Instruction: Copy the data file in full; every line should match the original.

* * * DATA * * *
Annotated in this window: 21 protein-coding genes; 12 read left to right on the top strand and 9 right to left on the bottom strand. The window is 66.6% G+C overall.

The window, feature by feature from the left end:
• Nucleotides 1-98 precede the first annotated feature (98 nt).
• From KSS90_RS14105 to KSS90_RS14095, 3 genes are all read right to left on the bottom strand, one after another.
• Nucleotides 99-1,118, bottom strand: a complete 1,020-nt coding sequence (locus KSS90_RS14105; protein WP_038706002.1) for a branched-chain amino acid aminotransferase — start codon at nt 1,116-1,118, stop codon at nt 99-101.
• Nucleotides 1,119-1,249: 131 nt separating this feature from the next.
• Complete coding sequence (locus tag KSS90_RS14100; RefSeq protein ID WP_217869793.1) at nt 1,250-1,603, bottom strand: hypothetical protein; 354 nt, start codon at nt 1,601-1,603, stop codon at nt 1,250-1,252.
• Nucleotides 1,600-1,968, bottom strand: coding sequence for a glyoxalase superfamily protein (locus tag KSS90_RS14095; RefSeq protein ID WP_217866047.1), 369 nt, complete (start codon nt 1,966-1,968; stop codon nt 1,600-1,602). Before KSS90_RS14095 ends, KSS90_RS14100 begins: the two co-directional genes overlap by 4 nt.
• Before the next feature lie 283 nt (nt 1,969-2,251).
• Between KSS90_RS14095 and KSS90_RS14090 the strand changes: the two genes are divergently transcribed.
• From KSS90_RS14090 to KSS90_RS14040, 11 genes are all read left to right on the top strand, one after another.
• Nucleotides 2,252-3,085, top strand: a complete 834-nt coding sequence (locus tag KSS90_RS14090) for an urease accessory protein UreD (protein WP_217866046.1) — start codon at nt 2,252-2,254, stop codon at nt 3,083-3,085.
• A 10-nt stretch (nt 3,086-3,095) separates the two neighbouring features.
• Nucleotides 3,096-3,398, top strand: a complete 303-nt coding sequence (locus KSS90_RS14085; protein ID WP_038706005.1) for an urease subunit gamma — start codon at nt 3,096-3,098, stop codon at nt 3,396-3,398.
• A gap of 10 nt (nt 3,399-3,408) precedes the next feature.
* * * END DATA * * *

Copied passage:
Annotated in this window: 21 protein-coding genes; 12 read left to right on the top strand and 9 right to left on the bottom strand. The window is 66.6% G+C overall.

The window, feature by feature from the left end:
• Nucleotides 1-98 precede the first annotated feature (98 nt).
• From KSS90_RS14105 to KSS90_RS14095, 3 genes are all read right to left on the bottom strand, one after another.
• Nucleotides 99-1,118, bottom strand: a complete 1,020-nt coding sequence (locus KSS90_RS14105; protein WP_038706002.1) for a branched-chain amino acid aminotransferase — start codon at nt 1,116-1,118, stop codon at nt 99-101.
• Nucleotides 1,119-1,249: 131 nt separating this feature from the next.
• Complete coding sequence (locus tag KSS90_RS14100; RefSeq protein ID WP_217869793.1) at nt 1,250-1,603, bottom strand: hypothetical protein; 354 nt, start codon at nt 1,601-1,603, stop codon at nt 1,250-1,252.
• Nucleotides 1,600-1,968, bottom strand: coding sequence for a glyoxalase superfamily protein (locus tag KSS90_RS14095; RefSeq protein ID WP_217866047.1), 369 nt, complete (start codon nt 1,966-1,968; stop codon nt 1,600-1,602). Before KSS90_RS14095 ends, KSS90_RS14100 begins: the two co-directional genes overlap by 4 nt.
• Before the next feature lie 283 nt (nt 1,969-2,251).
• Between KSS90_RS14095 and KSS90_RS14090 the strand changes: the two genes are divergently transcribed.
• From KSS90_RS14090 to KSS90_RS14040, 11 genes are all read left to right on the top strand, one after another.
• Nucleotides 2,252-3,085, top strand: a complete 834-nt coding sequence (locus tag KSS90_RS14090) for an urease accessory protein UreD (protein WP_217866046.1) — start codon at nt 2,252-2,254, stop codon at nt 3,083-3,085.
• A 10-nt stretch (nt 3,086-3,095) separates the two neighbouring features.
• Nucleotides 3,096-3,398, top strand: a complete 303-nt coding sequence (locus KSS90_RS14085; protein ID WP_038706005.1) for an urease subunit gamma — start codon at nt 3,096-3,098, stop codon at nt 3,396-3,398.
• A gap of 10 nt (nt 3,399-3,408) precedes the next feature.